A Hippie Control Freak with a Reality Distortion Field

Let me post a recent BBC video here about the late Steve Jobs and Apple. You may consider it a little off-topic, but I think it is worth watching for people who do have a soft spot for both the company and the person (who used to be) behind it.

The documentary gives an overview of Jobs’ professional history and how it was entangled with Apple. Now, I have seen a number of documentaries on this topic (and more generally speaking on Silicon Valley), and I can tell you that there is a great deal of overlap among these films both in terms of dramaturgy and the original video footage the used to spice up the movie. Nevertheless, this BBC piece is a nice addition to this line of documentaries as it does introduce some rare footage (e.g., Steve Jobs visiting an AppleStore before the launch of a new product) and it follows up history up to very recent times. It also includes interviews with people who did not appear in earlier documentaries (unlike for instance Wozniak or Sculley who get featured a lot quite understandably).

I sometimes use videos like this in my Introduction to Business classes. I think they can be meaningfully used to augment the often boring (and hard-to-grasp) ideas endorsed in ordinary textbooks. For instance, it is now a commonplace to emphasize that companies should not think of themselves as selling a product (or service) but rather as making an experience available to customers. What an oh-so-appealing idea! But how do you you go about it? I believe that Apple is a good example of how a company can successfully implement this idea rather than keeping it just a slogan. The documentary does reflect on this aspect quite well. And it also briefly touches upon the ‘style over substance‘ argument that is often vocalized in regard to Apple. As one commentator expressed his view, the distinction is unnecessary, the two are closely integrated: the better it looks the more you want to use it, and the more you use it, the more function you get out of it. I think he hit the nail right on the head, and it also resonates very well with the purpose of this blog.

A last personal note to those who may be sceptic about Jobs’ qualities and achievements (I met quite some of them during the great news media fuss about his death):  it is not as much a matter of worshipping for me, not at all, but rather a matter of making sense of an extraordinary story and what it has to teach me about approaching tasks and challenges in life…differently. 


About Csaba Pusztai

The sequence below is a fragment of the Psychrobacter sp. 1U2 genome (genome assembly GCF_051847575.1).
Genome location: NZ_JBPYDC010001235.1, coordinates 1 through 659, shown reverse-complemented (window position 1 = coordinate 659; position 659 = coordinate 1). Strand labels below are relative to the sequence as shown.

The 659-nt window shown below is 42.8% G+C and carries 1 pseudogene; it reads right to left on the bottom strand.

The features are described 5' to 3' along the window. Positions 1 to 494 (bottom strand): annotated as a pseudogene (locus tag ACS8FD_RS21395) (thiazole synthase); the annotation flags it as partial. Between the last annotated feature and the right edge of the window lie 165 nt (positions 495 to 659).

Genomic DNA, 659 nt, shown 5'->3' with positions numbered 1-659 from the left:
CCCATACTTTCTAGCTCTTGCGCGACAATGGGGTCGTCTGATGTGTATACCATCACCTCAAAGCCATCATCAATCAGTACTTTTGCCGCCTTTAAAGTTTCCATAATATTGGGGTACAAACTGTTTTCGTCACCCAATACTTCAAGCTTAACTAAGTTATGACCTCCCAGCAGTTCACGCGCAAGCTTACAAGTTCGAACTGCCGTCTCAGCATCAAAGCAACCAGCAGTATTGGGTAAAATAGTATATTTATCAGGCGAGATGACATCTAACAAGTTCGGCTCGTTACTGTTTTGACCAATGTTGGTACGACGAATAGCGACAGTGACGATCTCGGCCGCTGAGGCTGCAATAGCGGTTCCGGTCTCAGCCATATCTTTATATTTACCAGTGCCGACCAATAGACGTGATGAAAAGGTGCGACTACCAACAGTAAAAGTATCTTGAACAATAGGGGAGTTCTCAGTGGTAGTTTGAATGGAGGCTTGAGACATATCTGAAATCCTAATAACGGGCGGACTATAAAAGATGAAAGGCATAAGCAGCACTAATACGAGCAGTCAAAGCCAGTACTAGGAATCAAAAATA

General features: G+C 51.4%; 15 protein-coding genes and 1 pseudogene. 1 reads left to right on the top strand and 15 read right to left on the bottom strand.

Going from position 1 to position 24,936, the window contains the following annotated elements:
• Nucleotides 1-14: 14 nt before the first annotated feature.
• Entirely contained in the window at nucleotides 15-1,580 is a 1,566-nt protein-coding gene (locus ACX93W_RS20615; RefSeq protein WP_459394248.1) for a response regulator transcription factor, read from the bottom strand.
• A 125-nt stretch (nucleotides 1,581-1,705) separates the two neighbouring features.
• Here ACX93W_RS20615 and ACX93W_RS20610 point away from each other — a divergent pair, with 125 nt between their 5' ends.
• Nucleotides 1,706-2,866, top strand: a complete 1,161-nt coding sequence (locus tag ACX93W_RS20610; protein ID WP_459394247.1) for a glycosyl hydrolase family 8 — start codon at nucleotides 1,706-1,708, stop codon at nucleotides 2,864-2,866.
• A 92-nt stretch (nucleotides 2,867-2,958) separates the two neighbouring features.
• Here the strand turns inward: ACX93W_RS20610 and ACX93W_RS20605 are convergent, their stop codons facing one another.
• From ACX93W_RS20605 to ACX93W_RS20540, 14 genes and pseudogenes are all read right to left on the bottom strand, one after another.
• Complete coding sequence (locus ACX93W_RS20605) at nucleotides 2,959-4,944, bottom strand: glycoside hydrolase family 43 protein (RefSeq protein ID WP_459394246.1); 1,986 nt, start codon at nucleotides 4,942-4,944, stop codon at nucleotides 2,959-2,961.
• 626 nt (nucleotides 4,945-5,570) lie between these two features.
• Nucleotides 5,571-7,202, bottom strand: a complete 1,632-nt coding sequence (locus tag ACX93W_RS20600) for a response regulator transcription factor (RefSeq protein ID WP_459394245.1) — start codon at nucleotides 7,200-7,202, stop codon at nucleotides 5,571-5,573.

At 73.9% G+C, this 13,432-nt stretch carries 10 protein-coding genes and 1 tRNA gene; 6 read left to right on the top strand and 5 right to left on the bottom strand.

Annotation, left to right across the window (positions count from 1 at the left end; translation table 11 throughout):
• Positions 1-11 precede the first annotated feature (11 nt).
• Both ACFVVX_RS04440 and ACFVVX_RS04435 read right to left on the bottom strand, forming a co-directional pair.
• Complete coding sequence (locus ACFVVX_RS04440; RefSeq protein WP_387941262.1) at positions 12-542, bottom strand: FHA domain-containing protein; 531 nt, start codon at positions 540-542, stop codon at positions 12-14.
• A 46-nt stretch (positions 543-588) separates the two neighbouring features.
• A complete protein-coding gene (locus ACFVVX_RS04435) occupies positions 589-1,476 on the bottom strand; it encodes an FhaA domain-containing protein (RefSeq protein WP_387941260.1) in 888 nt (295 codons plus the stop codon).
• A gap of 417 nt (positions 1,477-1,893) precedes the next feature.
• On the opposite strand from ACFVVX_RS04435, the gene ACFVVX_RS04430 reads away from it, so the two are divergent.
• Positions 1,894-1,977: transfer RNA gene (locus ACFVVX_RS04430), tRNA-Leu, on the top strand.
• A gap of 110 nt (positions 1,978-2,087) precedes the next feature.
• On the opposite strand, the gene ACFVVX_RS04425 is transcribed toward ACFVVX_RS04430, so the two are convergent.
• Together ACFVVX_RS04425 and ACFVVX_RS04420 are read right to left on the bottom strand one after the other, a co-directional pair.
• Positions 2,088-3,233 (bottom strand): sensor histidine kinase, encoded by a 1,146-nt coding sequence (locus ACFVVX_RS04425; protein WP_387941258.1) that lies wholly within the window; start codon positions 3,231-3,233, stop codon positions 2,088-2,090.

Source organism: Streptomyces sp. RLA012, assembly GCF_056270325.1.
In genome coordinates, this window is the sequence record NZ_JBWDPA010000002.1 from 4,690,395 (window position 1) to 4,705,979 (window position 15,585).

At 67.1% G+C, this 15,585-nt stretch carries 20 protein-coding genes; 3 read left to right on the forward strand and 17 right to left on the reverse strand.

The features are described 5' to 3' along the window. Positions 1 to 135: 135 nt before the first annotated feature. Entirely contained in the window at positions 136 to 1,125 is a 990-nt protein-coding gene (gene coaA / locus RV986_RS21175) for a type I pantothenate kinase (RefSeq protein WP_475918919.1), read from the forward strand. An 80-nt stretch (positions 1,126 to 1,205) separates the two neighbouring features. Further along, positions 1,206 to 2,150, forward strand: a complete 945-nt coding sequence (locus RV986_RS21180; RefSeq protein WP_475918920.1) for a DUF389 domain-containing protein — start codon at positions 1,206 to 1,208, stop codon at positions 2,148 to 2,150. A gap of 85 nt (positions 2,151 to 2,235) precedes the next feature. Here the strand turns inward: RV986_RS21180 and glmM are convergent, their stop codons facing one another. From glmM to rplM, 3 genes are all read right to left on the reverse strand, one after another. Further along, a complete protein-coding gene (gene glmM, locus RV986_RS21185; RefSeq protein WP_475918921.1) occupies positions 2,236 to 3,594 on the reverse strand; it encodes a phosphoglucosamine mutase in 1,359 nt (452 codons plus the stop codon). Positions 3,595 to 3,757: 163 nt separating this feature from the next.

I graduated from CEU with a Ph.D. in Environmental Science and Policy. I taught undergrad and graduate economics and business for 16 years. After spending two years at UNU-IAS in Japan, I am now working in forestry research at Scion in New Zealand. I converted in 2004 purchasing a 12-inch PowerBook which I used until 2012, when it finally gave in. I find pleasure in reading, thinking about and discussing science and technology.
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4 Responses to A Hippie Control Freak with a Reality Distortion Field

  1. Aleh Cherp says:

    I have recently listened to Keith Devlin on Leonardo and Steve: How Fibonacci Beat Apple to Market by 800 years http://www.youtube.com/watch?v=2NZQceNqtUA&noredirect=1. It makes amazing parallels between Jobs and Leonardo of Pizza who basically “invented” modern calculus. The point is that neither he nor Steve Jobs “invented” anything. Their incredible talent was to understand how to make the astronomically elite and complicated technologies of their times (hindu-arabic numerals for Leonardo and graphic interface for Steve) available to everyone.


    • Csaba Pusztai says:

      I guess one does not necessarily have to be supersmart in an intellectual sense to make a difference or to be outstanding in their respective field. There is another kind of ‘smartness’, a sophisticated sense for what may be ‘valuable’, ‘desirable’ or ‘exciting’. And many may believe that this form of smartness is there in everyone, it is just commonsense. Well, retrospectively judging it does appear so, but the people who exhibit this kind of smartness did what they did looking into the future. It kind of reminds me the the funny equation I saw on a t-shirt:



  2. Aleh Cherp says:

    Csaba, the video link does not work


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